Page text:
As I thought back to times in my life when I became comfortable with sin, I saw how sin had the power to change my affections away from God toward my latest vice. This allowed me to see that much of my life story could be summarized in a misunderstanding and ignoring of holiness.
I've read countless books that dive into a theological and Biblical focus on holiness. But I've never read a book where the author shares their own struggles with holiness. As I began to see my life through the lens of holiness (or lack thereof) I knew it went from being a conversation with a friend to a topic I needed to pour myself into. God wants us to be holy. We can't just ignore it.
You mention your struggles. This is a pretty transparent book, but it opens with a chapter on innocence. What do you think we lose and gain, if anything, by facing the reality of our sin?
A couple things come to mind. First, engaging the reality of our sin has the possibility to bring us to brokenness, confession, and then ultimately to healing. So even though I speak negatively about engaging our sin in the book, there are positive components. I just see it happen this way so rarely.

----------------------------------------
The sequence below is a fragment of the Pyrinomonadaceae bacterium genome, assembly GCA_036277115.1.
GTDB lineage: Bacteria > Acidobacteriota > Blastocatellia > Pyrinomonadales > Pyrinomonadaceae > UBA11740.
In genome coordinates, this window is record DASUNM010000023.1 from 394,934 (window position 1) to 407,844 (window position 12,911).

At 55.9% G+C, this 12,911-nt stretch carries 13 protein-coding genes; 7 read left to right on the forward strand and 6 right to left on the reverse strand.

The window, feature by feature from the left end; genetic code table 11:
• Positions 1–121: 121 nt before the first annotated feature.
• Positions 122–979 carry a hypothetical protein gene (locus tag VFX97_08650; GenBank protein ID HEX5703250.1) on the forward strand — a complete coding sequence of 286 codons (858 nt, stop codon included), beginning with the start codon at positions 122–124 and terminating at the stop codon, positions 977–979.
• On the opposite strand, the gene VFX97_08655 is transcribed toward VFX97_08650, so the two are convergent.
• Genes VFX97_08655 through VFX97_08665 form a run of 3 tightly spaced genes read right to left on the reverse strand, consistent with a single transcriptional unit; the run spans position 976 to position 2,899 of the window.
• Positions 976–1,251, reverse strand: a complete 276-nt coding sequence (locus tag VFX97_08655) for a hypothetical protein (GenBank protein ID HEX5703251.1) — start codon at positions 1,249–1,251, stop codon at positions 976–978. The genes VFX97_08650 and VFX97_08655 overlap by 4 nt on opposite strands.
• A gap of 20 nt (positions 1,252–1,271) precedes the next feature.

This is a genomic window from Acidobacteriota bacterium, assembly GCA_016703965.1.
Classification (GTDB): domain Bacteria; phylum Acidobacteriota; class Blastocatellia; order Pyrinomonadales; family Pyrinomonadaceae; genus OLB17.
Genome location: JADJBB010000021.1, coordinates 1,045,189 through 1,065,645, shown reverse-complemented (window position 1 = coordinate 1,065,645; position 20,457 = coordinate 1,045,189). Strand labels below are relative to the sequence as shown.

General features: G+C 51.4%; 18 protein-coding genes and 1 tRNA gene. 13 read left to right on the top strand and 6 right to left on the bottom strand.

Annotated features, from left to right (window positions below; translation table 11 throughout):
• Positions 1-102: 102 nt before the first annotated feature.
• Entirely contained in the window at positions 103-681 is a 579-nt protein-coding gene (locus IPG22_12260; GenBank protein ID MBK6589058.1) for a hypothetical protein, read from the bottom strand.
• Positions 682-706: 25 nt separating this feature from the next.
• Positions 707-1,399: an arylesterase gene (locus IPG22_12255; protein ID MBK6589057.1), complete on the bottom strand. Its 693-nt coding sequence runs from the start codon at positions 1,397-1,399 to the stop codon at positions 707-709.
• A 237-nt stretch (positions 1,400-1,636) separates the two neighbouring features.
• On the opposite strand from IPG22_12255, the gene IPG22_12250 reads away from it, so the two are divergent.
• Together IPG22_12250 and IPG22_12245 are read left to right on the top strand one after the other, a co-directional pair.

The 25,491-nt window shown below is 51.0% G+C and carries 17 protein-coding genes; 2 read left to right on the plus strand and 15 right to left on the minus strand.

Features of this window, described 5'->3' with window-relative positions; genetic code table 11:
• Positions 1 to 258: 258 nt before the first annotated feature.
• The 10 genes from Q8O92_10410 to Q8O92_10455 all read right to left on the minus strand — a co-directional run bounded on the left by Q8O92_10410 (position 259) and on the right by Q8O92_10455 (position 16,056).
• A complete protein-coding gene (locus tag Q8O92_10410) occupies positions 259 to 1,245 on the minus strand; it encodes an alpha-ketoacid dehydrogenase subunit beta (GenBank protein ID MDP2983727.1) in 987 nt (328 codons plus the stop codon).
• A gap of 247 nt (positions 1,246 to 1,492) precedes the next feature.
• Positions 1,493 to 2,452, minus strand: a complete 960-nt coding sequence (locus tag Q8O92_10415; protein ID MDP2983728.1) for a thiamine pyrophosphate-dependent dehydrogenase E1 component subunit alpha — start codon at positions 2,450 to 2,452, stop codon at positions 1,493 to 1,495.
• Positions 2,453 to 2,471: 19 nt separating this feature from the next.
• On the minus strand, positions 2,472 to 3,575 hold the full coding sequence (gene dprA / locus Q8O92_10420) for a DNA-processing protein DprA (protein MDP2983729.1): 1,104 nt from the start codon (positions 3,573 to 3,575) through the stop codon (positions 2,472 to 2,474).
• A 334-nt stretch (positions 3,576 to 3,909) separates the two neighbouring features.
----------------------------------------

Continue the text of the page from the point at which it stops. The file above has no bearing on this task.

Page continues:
The problem with this engagement of our sin-filled reality is that sin isn't neutral. We don't sin once and in the next moment move past it. Sin wants to take over every part of our lives, slowly. We're more apt to sin in the next moment rather than being able to overcome it. Sin is so deceptive that it can mask itself as us "engaging the reality" when really we're just getting sucked in more deeply. I don't think we just ignore the reality of sin, but we have to recognize that it is a ferocious beast not meant to be dealt with loosely.
You end up writing about art and culture and all sorts of things. How does the thread of holiness lead there?
The discussion on art felt like the logical conclusion for me. Eugene Peterson's take on Paul's words in Galatians 6 are etched in my brain: "Each of you must take responsibility for doing the creative best you can with your own life." The Creator God has given us this creative ability to live out the holiness He is working within us. Not all of us are writers, painters, or musicians, but we each have lives we can create beautiful art through.